By Tomiwa Adeyemo, Staff Writer.
There are three words I’m certain we’ve all said or thought before.
Three words that have kept us up all night, words that we usually end up regretting the next morning and cause us to think to ourselves: “What the hell was I thinking last night?” Those words?
“One more episode.”
“One more episode,” was the exact phrase that had just crossed my mind as I hit the “X” button on my PlayStation to tune in to my sixth straight episode of the Hulu show Vikings. By the way, it’s a show I highly recommend, particularly if you’re a fan of Game of Thrones. At the point when I hit the button, I had been lounging in my chair for almost three hundred minutes straight watching the show. This was despite the fact that for a majority of those minutes, there was a tiny voice at the back of my mind screaming at me to get up and be more productive. Ignoring the voice, I immersed myself in the show, hoping the incessant throb of guilt would eventually dissipate. Newsflash: It did not. That in my experience is the funny thing about procrastination. It’s almost always accompanied with guilt, no matter how brief or fleeting. In my case, that guilt is what drives me to tell myself after each bout of procrastination: “I need to be more disciplined.” This time however, was more serious than others, and so I decided to google the phrase self-discipline. Let’s just say I got more than I bargained for.
It turns out that self-discipline is one of the most important traits any individual could have. It’s not an exaggeration to say the more self-disciplined you are, the more likely you are to succeed at anything you put your mind to. This of course isn’t a ground-breaking discovery. The importance of self-discipline is not a secret, it’s embodied in the story of every top actor, actress or athlete. Let’s talk about the athletes. Some prime examples are LeBron James, Cristiano Ronaldo, Lionel Messi, Floyd Mayweather, Steph Curry and Tom Brady. One of the core reasons these athletes are at the apex of their respective sports is admittedly because they’re obsessed, yes. However, its one thing to be obsessed and another to channel that obsession into a routine of self-discipline that eventually manifests itself in success on the field. It’s another thing to show up day after day to practice, shooting a hundred three pointers each practice, such as Steph Curry. It’s another thing to spend hour after hour practicing to correct a single mistake made in a game so it never happens again, such as Cristiano Ronaldo. And finally, it’s an entirely different (and to be frank amazing) thing to adopt one of the most restrictive and regimented diets in the world so you can still perform as a top-notch quarterback at 41 years of age. Now that’s discipline. We often talk about hard work but discipline; the ability to avoid acting on impulse, choosing to forego instant gratification and make productive choices is just as (if not more) important as hard work.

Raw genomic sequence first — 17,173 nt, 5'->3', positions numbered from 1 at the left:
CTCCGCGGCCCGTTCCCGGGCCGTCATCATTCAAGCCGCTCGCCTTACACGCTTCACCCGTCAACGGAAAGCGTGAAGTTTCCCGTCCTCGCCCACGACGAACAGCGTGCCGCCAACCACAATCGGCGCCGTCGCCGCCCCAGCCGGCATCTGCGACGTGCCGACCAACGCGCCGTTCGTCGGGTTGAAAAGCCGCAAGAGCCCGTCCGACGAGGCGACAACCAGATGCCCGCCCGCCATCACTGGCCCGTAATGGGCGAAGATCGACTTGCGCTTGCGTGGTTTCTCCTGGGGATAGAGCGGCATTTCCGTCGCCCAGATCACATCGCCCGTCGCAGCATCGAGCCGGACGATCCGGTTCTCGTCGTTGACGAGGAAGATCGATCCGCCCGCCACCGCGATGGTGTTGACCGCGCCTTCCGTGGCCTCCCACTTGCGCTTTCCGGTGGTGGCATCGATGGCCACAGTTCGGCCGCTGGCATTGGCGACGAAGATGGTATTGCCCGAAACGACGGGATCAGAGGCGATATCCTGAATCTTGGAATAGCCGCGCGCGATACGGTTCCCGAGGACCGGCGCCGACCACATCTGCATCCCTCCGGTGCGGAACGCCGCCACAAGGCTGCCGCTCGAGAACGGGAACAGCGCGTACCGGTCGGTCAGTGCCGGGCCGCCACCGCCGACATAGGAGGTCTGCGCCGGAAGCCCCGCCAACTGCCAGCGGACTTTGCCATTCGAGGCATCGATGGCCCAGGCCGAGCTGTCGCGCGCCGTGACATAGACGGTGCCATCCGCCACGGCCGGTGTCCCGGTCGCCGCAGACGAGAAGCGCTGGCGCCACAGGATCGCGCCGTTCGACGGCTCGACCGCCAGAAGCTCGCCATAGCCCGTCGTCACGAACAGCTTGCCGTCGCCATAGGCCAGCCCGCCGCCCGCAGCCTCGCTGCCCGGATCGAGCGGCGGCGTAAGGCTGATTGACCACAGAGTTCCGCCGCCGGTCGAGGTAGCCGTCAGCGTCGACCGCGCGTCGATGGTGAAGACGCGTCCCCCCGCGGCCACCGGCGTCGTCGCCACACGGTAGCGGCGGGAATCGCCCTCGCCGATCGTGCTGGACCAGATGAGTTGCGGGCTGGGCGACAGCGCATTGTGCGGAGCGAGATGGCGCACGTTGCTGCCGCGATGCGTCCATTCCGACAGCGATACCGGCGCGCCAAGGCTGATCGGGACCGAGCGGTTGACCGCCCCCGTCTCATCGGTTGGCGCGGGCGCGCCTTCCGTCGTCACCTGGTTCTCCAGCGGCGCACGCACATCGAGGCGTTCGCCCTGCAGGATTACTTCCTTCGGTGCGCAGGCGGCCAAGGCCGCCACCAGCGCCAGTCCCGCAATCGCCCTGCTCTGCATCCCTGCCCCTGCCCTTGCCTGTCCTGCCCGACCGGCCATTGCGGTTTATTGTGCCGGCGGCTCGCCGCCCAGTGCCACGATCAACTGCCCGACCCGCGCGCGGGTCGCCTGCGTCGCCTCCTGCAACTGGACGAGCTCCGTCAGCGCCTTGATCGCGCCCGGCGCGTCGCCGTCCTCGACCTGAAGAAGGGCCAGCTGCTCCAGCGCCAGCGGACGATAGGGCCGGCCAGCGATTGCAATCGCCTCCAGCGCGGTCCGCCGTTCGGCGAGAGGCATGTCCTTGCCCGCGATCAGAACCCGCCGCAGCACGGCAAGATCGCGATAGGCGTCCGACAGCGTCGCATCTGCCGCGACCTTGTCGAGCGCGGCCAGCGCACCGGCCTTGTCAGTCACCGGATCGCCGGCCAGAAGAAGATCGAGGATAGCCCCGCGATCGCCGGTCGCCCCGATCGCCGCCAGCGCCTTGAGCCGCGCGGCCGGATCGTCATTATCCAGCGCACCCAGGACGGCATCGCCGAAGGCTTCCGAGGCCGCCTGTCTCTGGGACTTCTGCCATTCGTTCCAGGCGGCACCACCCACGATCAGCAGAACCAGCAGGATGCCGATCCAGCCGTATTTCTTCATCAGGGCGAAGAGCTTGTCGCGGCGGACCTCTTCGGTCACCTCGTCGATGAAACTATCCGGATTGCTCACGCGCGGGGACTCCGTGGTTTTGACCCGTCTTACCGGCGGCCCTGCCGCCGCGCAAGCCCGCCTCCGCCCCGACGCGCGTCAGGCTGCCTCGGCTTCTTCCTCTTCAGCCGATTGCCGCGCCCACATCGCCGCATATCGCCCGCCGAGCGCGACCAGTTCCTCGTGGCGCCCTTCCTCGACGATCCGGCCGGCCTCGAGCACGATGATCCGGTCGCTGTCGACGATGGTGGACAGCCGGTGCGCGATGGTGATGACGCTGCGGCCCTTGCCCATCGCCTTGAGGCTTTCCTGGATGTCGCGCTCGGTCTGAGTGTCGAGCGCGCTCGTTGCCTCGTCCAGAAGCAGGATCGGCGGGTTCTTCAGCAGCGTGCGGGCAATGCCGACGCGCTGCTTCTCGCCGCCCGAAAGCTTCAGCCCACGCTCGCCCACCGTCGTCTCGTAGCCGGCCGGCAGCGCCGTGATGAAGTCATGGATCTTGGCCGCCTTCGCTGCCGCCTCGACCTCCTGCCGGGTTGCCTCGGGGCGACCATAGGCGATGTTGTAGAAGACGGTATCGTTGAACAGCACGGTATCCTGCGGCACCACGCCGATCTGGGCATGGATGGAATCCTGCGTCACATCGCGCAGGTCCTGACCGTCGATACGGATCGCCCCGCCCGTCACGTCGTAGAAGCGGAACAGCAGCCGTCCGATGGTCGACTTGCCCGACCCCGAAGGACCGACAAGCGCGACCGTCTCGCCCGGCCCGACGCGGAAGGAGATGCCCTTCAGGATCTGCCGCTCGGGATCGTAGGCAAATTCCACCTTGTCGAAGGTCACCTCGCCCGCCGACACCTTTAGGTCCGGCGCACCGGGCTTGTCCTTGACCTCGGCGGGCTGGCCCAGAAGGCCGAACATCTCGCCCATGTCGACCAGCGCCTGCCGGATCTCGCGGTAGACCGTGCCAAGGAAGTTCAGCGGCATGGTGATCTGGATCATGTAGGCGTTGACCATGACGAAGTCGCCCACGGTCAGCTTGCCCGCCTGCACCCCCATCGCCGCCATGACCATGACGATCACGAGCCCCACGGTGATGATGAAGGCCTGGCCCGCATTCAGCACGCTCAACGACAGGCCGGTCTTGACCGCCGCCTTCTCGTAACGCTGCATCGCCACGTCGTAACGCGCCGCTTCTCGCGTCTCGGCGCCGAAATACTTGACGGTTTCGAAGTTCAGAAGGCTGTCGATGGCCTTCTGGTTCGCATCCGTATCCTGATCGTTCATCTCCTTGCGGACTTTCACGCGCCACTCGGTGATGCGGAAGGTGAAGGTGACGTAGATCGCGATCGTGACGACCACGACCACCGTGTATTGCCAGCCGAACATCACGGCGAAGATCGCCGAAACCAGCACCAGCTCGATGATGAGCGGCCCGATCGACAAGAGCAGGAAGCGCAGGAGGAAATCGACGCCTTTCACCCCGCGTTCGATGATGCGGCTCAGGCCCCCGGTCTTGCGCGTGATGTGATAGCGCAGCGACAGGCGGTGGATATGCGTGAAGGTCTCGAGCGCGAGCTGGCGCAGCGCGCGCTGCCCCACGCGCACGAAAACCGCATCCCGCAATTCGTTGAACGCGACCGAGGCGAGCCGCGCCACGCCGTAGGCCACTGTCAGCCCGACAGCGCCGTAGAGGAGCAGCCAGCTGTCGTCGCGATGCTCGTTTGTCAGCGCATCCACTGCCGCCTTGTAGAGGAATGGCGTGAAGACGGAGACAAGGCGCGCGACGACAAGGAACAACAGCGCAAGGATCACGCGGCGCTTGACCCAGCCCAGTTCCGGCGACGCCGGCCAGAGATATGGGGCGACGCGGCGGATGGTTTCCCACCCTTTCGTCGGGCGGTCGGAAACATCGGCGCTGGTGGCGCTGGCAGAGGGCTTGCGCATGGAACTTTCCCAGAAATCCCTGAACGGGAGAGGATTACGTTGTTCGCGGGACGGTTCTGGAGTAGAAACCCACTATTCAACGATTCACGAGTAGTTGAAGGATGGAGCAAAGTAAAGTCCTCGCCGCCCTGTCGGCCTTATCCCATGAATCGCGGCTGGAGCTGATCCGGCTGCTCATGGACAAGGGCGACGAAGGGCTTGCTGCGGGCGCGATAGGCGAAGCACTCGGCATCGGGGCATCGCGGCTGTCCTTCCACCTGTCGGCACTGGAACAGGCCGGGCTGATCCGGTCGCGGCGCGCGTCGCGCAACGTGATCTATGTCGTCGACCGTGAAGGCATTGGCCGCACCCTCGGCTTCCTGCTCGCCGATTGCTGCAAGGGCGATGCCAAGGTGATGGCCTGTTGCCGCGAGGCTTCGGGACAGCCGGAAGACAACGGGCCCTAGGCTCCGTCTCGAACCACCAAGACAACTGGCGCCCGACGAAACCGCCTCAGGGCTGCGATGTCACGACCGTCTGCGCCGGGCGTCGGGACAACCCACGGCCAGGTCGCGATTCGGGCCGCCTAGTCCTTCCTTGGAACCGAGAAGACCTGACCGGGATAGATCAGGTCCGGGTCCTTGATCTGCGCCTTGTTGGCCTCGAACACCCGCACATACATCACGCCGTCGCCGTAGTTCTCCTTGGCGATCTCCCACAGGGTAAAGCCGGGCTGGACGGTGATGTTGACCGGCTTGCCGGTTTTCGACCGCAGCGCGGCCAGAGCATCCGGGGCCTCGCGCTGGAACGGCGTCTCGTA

So, the question we’ve all been waiting for: how does one become more self-disciplined? There are a variety of ways out there to accomplish this, but I found what I think could be a detailed in a three-step process.
Step 1: Overwhelmingly it seem that Step 1 is to find a motivation. We all need to find that something that pushes us out of bed each morning on both good and bad days. For the aforementioned athletes, this is the drive to excel at their sport. For we mere mortals, that motivation can be found by constantly reminding ourselves of our long-term dreams and goals of what we would like to accomplish in our lives.
Step 2: Realize the importance and impact of the choices we make. When we procrastinate, we’re picking between two options, often choosing the less productive option. Self-discipline, just like procrastination, is about choice. Only this time we’re choosing to make a more productive choice. We CHOOSE to work on that project instead of watching yet another episode of Netflix. We CHOOSE to load up on unhealthy food instead of picking something not as tasty but much healthier. Discipline means realizing that we have the power of choice and consistently making the effort to pick the better, more productive choice.
Step 3: Patience. Good things come to those who wait. Discipline is a matter of relentlessly making the right choices, decision after decision, day after day and eventually, year after year.
To conclude, the value of self-discipline extends far beyond becoming a better athlete or getting better grades. Self-discipline is also required to become a better individual overall. How? Well we all have vices. Anger. Greed. Gluttony. Pride. These are just some of the basics. Particularly relevant to our society are Social media addiction, alcohol, drugs and the notoriously underestimated vice of pornography. Overcoming these vices requires self-discipline which would make us better individuals overall and more valuable contributors to the growth of our society.